Want to shop online? Best have a mobile signal

woman on mobile phoneImage copyright Getty Images

As millions start their Christmas shopping online, there’s a warning that consumers may need to have a mobile phone, and a decent signal, to make sure their transactions go through.

UK banks are starting to introduce a new layer of security, involving passwords sent to your mobile phone.

That could be a problem for hundreds of thousands of householders without a mobile, or no proper signal.

Now banks are being urged to find other ways to check a customer’s identity.

The new rules are part of an EU directive – already adopted by the UK – which is due to come into force by September 2019.

But critics say many people are likely to be inconvenienced.

“Banks are not yet great at looking after people at the margins – because they’re disabled, or because they live with no mobile coverage,” said James Daley, the managing director of Fairer Finance.

“These systems are designed for the 95% – while the remaining 5% are hung out to dry.”

How does the new system work?

If online shoppers spend more than about £27 (€30 under the EU directive) in one transaction, payment providers will be required to ask for an extra form of verification, usually sent as a one-time password by text to your mobile phone.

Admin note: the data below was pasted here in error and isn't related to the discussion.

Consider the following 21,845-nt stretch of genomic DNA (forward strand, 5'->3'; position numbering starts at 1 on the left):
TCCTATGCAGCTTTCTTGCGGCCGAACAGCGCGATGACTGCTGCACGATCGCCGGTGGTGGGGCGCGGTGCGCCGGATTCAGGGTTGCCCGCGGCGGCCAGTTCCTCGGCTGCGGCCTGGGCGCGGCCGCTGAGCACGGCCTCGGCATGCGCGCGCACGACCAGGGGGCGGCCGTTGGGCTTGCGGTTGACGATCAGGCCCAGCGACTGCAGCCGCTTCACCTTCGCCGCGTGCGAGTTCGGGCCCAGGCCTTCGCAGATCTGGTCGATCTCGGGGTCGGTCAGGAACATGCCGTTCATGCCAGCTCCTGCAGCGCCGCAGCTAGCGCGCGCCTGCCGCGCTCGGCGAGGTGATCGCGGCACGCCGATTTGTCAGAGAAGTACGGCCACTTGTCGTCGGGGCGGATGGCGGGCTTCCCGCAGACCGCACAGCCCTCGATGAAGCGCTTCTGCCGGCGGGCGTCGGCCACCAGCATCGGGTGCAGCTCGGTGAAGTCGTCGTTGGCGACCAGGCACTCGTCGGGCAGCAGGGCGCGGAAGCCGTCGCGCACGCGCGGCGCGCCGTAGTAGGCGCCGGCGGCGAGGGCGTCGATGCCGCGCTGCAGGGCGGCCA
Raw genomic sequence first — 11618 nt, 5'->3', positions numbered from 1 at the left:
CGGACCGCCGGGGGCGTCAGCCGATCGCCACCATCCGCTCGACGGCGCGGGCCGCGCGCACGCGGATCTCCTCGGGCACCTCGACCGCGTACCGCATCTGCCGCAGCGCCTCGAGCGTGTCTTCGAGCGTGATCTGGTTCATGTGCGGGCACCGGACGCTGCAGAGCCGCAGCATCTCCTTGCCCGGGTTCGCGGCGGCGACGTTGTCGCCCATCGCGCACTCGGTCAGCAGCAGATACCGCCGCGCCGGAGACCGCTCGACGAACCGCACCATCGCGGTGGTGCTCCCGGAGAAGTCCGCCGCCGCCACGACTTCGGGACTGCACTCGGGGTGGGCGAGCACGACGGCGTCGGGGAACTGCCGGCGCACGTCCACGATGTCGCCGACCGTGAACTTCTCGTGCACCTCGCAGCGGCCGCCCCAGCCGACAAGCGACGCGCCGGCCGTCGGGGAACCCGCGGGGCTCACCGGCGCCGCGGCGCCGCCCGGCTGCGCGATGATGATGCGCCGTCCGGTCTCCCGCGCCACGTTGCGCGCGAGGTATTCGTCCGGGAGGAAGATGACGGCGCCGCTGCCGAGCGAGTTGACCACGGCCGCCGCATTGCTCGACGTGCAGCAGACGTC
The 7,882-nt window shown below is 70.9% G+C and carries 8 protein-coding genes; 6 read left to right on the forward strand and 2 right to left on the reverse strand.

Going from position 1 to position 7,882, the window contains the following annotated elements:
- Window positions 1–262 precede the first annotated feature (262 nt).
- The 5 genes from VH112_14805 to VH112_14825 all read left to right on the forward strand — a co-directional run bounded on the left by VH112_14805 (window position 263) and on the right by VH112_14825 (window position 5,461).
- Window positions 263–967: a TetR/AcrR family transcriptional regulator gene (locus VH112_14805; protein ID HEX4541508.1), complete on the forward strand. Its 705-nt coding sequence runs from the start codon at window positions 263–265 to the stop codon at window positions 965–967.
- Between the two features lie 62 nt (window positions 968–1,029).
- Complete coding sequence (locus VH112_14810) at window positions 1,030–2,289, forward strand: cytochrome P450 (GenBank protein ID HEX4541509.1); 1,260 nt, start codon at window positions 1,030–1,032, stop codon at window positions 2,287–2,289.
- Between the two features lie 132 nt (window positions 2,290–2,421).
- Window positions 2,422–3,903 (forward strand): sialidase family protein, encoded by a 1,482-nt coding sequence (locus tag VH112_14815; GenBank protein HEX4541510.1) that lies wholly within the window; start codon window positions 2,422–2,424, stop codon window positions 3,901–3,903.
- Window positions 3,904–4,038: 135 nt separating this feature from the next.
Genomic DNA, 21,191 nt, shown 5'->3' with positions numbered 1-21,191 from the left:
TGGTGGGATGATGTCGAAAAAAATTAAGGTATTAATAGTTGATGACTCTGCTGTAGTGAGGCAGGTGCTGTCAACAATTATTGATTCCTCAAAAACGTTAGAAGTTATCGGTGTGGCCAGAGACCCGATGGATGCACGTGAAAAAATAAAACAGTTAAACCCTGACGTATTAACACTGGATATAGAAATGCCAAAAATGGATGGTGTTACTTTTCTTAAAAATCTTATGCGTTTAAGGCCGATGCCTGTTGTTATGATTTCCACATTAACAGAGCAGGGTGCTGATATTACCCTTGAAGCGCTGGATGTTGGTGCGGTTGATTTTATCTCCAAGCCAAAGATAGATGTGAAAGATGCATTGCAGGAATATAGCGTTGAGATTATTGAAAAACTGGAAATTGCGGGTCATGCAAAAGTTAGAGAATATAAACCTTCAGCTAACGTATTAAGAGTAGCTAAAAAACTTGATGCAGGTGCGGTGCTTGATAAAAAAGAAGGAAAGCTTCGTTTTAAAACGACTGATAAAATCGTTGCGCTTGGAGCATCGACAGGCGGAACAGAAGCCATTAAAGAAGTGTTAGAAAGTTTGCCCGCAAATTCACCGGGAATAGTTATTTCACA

The same will apply once you have spent £90 in total on a particular card – or if you make five separate payments of £27.

Image copyright Getty Images

Further exemptions are also possible – if a retailer decides that your purchase is low risk, for example.

In addition, if your bank can prove to the regulator that it has a good record on fraud, it can allow exemptions on payments worth up to about £450 (€500).

What happens if I don’t have a mobile phone or phone signal?

This is not yet clear. One bank the BBC spoke to advised customers to find another means of payment, such as PayPal.

UK Finance – the umbrella body for the industry – has told its members that they need to find other ways of verifying their customers’ identities, such as by phoning them on their landline, or by using biometric data.

This could be via a finger-print on the bank’s app, for example.

And, while it is inconvenient and time-consuming, customers can always phone their bank to get a one-off approval for a particular transaction.

What are the banks doing?

Banks are working hard to make things easier for customers. They are also under pressure from retailers, who don’t want anything to interrupt the online buying process.

As one senior executive put it: “there’s a lot of angst” in the industry, as firms try to get things running smoothly by 14 September 2019.